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President imposes levy

Trump’s tariffs prompt threat of tit-for-tat trade war

Donald Trump

President Trump’s action has caused worldwide fury


 

President Trump caused worldwide fury last night after confirming huge tariffs on imports of steel that could have massive repercussions for British industry.

Mr Trump’s move to increase tax on imports from the EU, Canada and Mexico is designed to protect “national security’ and forms part of his campaign to protect US industry and workers from what he describes as unfair international competition.

A tariff of 25% on steel and 10% on aluminium goes into effect from today.

Leaders from affected nations threatened tit-for-tat tariffs on a range of US products. The EU threatened to hike levies on Harley Davidson motorcycles and bourbon, measures aimed at the political bases of US Republican legislators.

UK International Trade Secretary Liam Fox said the levy on steel was “patently absurd”. He branded the Trump administration’s move as “just protectionism”, adding: “It would be a great pity if we ended up in a tit-for-tat trade dispute with our closest allies.”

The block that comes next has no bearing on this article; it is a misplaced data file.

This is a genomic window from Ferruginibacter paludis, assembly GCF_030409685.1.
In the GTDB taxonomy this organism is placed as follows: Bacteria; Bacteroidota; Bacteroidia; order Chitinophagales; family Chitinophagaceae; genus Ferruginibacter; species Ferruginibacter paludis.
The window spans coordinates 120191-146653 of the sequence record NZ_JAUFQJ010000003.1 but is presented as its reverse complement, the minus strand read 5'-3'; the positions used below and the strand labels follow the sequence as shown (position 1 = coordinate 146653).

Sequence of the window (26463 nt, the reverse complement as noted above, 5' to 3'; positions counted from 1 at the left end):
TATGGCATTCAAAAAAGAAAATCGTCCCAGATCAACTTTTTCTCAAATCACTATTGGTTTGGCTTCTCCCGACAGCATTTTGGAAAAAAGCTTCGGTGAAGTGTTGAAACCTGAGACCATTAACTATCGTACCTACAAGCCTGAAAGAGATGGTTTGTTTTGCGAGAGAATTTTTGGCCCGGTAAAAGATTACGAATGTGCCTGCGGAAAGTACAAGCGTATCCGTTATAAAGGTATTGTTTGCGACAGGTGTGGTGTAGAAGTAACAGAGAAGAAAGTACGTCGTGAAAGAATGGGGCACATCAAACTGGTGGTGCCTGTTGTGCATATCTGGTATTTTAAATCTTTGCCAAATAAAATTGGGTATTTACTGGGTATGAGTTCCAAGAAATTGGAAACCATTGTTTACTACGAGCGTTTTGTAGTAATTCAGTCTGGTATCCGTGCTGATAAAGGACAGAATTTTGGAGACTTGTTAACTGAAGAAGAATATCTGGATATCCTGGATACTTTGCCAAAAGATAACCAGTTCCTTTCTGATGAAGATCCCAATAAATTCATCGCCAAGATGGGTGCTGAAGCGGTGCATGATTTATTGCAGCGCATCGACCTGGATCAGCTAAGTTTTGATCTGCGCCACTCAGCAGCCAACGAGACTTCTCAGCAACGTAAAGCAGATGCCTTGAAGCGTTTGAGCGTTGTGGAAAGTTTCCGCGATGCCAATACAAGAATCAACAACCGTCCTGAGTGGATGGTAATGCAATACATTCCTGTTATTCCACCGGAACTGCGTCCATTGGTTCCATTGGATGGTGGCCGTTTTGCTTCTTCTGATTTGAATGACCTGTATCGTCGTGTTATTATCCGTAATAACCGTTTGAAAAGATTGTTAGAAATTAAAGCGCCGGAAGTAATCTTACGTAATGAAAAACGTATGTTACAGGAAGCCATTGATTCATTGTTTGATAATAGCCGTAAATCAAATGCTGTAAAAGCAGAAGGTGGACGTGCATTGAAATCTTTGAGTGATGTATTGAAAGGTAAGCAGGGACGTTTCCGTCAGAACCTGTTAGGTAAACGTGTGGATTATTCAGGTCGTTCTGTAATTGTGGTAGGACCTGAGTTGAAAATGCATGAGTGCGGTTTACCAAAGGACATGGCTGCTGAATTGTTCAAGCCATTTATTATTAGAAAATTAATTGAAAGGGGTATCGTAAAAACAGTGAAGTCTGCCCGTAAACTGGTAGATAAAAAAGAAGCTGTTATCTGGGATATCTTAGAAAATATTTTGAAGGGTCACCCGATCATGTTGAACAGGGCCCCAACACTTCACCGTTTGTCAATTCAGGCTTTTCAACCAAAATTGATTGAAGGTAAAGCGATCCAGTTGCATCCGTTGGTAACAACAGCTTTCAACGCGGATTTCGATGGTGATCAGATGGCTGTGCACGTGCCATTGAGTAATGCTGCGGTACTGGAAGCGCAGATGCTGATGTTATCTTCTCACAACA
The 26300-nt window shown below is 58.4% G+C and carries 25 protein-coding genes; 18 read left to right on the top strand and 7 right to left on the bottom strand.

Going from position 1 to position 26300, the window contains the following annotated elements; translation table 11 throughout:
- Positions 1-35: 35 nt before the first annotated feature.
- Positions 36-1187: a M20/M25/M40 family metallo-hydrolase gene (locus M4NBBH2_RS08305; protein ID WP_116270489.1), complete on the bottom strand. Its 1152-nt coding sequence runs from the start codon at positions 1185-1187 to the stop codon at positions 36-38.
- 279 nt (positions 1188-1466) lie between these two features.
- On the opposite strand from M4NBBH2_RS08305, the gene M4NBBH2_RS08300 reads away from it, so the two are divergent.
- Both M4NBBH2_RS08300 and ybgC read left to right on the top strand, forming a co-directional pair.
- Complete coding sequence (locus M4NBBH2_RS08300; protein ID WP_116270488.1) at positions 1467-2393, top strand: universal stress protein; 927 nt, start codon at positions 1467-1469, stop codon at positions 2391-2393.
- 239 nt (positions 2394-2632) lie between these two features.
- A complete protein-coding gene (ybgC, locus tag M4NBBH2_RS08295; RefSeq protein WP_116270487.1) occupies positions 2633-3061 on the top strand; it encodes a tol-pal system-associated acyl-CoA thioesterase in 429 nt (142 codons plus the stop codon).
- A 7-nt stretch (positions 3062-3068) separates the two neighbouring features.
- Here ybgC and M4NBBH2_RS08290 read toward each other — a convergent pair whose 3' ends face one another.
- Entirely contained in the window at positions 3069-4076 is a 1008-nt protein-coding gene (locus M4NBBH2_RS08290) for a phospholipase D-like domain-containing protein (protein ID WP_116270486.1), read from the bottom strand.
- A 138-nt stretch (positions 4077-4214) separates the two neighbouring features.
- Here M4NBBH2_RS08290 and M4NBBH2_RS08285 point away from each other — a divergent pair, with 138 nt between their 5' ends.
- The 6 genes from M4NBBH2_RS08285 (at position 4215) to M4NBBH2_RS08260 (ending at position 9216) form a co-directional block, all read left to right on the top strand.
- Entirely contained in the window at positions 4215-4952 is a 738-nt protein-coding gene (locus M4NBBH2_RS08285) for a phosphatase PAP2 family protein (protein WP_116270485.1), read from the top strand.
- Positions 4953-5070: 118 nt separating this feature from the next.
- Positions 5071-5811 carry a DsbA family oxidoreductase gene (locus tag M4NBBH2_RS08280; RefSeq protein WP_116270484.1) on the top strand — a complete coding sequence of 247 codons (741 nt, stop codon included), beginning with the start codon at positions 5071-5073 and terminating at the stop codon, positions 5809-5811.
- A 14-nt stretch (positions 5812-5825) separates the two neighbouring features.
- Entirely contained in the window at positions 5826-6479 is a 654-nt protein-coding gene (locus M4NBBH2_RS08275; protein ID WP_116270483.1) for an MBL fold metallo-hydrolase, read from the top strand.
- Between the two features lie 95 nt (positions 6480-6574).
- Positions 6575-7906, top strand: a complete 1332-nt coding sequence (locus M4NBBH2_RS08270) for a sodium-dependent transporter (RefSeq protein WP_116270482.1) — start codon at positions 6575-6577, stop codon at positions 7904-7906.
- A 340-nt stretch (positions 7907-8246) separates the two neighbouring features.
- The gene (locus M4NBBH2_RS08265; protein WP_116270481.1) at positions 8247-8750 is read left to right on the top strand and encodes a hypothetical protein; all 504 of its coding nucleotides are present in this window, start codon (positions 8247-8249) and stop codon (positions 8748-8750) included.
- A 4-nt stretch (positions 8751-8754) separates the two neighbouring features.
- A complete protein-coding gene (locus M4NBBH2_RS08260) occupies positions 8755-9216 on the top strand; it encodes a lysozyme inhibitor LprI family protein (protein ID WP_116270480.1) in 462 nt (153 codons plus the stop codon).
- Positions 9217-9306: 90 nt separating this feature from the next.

There were concerns that millions of tonnes of steel normally destined for the US would flood the British market, putting jobs at risk.

There are 30,000 workers in British steel plants which send 7% of their output to the US.

French president Emanuel Macron told Mr Trump by phone that his US move was “illegal” because it was in breach of world trade rules.

Mr Macron said the EU would respond in a “firm and proportionate manner”.

EU trade commissioner Cecilia Malmstrom said: “Now that we have clarity, the EU’s response will be proportionate and in accordance with WTO rules.

“We will now trigger a dispute settlement case at the WTO, since these US measures clearly go against agreed international rules.

“We will also impose re-balancing measures and take any necessary steps to protect the EU market from trade diversion caused by these US restrictions.”

Germany’s chancellor Angela Merkel said the tariffs were “illegal” and risked an “escalation spiral” in global trade.

Canada, the largest supplier of steel to the US, immediately imposed tariffs covering C$16.6 billion (£9.6bn) on imports from the US, including whiskey, orange juice, steel, aluminium and other products.

Prime Minister Justin Trudeau said: “The American administration has made a decision today that we deplore, and obviously is going to lead to retaliatory measures, as it must.”

Wall Street shares posted deep losses. The Dow Jones was down 1% and the S&P shed 0.69%. However, Asian equities shook off earlier weakness.



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